For monitoring water level and wave height, NexSens AccuStage water level sensors are durable, easy to use, and require little maintenance. Users can choose between titanium or stainless steel constructions.
The sensors work by transducing water pressure into a millivolt charge, which can then be interpreted by data loggers as water level or wave height, depending on user needs. Two models of the sensor, vented or absolute, provide easy interfacing with NexSens iSIC or submersible data loggers. The sensors can communicate through Modbus RS485 or analog.
“They’re used in streams and lakes most commonly,” said Kevin Stevens, product manager. “Many customers use deployment pipes, just to keep it more secure, and some also use conduit to protect the cable.”
Stevens says Modbus RS485 is used most commonly because digital communication tends to be more reliable over analog communication, especially where voltage levels could drop over longer cable runs.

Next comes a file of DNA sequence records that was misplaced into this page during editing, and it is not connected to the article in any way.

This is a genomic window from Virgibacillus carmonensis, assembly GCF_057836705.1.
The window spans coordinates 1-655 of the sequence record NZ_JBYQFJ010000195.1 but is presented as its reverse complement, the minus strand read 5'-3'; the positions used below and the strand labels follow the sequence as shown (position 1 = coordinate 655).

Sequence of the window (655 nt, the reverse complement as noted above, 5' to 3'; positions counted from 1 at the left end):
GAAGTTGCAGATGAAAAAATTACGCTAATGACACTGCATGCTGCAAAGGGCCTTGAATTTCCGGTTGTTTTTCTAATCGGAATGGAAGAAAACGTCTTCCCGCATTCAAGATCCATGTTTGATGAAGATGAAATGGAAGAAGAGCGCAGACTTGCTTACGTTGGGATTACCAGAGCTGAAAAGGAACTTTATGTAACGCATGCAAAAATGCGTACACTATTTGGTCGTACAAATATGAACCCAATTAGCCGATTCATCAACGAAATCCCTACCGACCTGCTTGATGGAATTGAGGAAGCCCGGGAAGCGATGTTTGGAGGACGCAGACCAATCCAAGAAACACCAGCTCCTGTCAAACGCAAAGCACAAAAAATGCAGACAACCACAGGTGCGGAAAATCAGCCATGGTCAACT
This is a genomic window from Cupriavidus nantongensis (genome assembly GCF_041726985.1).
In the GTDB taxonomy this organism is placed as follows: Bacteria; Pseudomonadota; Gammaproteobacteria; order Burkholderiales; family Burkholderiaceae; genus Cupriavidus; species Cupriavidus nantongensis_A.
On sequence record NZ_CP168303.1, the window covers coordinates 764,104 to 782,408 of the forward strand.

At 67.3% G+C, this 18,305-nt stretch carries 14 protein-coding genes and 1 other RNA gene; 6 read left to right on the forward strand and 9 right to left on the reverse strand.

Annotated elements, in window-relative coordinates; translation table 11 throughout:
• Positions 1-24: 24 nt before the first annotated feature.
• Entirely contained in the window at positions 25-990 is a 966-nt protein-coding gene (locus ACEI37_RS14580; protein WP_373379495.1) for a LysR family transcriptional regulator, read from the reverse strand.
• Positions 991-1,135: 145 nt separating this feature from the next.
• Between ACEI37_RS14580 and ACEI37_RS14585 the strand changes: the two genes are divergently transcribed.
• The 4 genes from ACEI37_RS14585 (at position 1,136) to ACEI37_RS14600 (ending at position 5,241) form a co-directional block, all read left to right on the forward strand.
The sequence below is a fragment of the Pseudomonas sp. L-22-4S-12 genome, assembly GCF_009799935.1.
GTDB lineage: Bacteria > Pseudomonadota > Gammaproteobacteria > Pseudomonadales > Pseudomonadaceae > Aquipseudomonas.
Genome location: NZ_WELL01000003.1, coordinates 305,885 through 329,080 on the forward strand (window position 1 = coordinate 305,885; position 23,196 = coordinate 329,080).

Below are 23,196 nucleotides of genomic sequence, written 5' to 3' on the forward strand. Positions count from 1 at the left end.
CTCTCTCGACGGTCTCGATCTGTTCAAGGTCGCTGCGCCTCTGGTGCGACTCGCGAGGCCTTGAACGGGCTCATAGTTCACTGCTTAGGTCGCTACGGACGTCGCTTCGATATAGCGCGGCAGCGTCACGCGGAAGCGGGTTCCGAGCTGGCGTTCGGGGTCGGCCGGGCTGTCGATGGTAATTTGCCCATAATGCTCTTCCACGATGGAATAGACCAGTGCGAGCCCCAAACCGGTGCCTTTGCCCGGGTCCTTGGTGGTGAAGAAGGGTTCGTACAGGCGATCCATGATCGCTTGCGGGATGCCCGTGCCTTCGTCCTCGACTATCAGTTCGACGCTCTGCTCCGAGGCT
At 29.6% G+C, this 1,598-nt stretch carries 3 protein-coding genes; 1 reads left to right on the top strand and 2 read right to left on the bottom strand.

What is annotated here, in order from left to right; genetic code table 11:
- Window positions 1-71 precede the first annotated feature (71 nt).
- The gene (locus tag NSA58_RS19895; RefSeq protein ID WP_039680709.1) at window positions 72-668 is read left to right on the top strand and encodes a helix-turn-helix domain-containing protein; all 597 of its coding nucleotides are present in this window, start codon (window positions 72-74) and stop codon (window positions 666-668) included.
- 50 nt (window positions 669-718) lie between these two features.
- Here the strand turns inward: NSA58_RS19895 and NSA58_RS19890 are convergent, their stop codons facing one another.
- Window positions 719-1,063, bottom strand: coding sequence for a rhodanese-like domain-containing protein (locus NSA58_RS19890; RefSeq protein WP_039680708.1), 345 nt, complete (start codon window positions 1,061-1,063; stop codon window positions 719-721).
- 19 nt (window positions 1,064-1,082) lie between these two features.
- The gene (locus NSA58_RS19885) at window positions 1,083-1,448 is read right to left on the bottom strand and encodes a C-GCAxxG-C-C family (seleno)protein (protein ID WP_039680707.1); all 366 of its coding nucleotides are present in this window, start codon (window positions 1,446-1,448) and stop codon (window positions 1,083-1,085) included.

The vented water level sensor wires into NexSens iSIC data loggers and compensates for atmospheric pressure to give a more accurate level (depth) reading. “Just hook up four wires in the iSIC,” said Stevens.
For users wanting absolute depth, the absolute water level sensor easily plugs into NexSens submersible data loggers with an underwater connectorized cable. It comes unvented to maintain a watertight seal.
Maintenance is fairly minimal, says Stevens. But if an AccuStage is deployed in a high fouling environment, a hard-water stain remover can be used to gently clean the sensor. Users can make two solutions of cleaner – one at full strength and the other at half. Simply dip the sensor in the strongest solution and stir for about 30 seconds. Do the same with the second solution. Then rinse the AccuStage with clean water and dry with a soft rag.
Besides an occasional cleaning, Stevens says to give proper care to the sensor cable to make sure there aren’t any cuts in the jacket that could let moisture in. Any defects in material and workmanship are covered by a 1-year warranty.
“Keep it clear of debris, make sure lines are untangled and keep the wiring secure,” said Stevens. “It’s a fairly simple sensor.”